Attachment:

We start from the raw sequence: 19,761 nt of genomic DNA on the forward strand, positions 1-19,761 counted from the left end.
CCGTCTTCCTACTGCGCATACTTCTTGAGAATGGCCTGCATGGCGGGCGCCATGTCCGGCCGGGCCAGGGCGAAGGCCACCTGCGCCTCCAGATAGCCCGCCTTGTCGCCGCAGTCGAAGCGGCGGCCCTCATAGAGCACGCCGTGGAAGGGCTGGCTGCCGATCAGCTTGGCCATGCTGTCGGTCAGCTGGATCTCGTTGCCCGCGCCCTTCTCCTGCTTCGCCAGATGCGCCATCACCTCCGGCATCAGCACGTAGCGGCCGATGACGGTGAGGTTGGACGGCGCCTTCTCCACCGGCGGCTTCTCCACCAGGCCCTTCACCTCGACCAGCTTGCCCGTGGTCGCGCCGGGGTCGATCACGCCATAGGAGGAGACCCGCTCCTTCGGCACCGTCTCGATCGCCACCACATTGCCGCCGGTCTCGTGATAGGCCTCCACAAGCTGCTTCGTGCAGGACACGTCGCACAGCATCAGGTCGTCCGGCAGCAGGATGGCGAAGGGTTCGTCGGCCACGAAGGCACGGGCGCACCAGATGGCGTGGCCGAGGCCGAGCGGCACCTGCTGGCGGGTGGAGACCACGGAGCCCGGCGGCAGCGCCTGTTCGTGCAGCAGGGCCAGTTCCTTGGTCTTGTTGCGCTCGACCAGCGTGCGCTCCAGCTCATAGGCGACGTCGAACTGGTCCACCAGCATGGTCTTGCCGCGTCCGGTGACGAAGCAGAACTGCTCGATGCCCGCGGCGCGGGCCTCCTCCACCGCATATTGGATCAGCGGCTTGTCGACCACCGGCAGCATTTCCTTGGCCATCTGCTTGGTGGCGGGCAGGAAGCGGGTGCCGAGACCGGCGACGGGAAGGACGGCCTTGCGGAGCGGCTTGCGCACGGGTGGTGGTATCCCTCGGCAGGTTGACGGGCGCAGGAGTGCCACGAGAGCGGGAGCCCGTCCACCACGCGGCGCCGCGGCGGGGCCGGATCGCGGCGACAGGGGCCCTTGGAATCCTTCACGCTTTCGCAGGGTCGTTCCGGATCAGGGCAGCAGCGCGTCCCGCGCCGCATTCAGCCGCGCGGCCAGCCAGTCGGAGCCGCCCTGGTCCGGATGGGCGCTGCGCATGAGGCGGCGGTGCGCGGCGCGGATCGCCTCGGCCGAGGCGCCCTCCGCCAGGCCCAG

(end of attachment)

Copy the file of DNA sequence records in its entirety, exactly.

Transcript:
We start from the raw sequence: 19,761 nt of genomic DNA on the forward strand, positions 1-19,761 counted from the left end.
CCGTCTTCCTACTGCGCATACTTCTTGAGAATGGCCTGCATGGCGGGCGCCATGTCCGGCCGGGCCAGGGCGAAGGCCACCTGCGCCTCCAGATAGCCCGCCTTGTCGCCGCAGTCGAAGCGGCGGCCCTCATAGAGCACGCCGTGGAAGGGCTGGCTGCCGATCAGCTTGGCCATGCTGTCGGTCAGCTGGATCTCGTTGCCCGCGCCCTTCTCCTGCTTCGCCAGATGCGCCATCACCTCCGGCATCAGCACGTAGCGGCCGATGACGGTGAGGTTGGACGGCGCCTTCTCCACCGGCGGCTTCTCCACCAGGCCCTTCACCTCGACCAGCTTGCCCGTGGTCGCGCCGGGGTCGATCACGCCATAGGAGGAGACCCGCTCCTTCGGCACCGTCTCGATCGCCACCACATTGCCGCCGGTCTCGTGATAGGCCTCCACAAGCTGCTTCGTGCAGGACACGTCGCACAGCATCAGGTCGTCCGGCAGCAGGATGGCGAAGGGTTCGTCGGCCACGAAGGCACGGGCGCACCAGATGGCGTGGCCGAGGCCGAGCGGCACCTGCTGGCGGGTGGAGACCACGGAGCCCGGCGGCAGCGCCTGTTCGTGCAGCAGGGCCAGTTCCTTGGTCTTGTTGCGCTCGACCAGCGTGCGCTCCAGCTCATAGGCGACGTCGAACTGGTCCACCAGCATGGTCTTGCCGCGTCCGGTGACGAAGCAGAACTGCTCGATGCCCGCGGCGCGGGCCTCCTCCACCGCATATTGGATCAGCGGCTTGTCGACCACCGGCAGCATTTCCTTGGCCATCTGCTTGGTGGCGGGCAGGAAGCGGGTGCCGAGACCGGCGACGGGAAGGACGGCCTTGCGGAGCGGCTTGCGCACGGGTGGTGGTATCCCTCGGCAGGTTGACGGGCGCAGGAGTGCCACGAGAGCGGGAGCCCGTCCACCACGCGGCGCCGCGGCGGGGCCGGATCGCGGCGACAGGGGCCCTTGGAATCCTTCACGCTTTCGCAGGGTCGTTCCGGATCAGGGCAGCAGCGCGTCCCGCGCCGCATTCAGCCGCGCGGCCAGCCAGTCGGAGCCGCCCTGGTCCGGATGGGCGCTGCGCATGAGGCGGCGGTGCGCGGCGCGGATCGCCTCGGCCGAGGCGCCCTCCGCCAGGCCCAG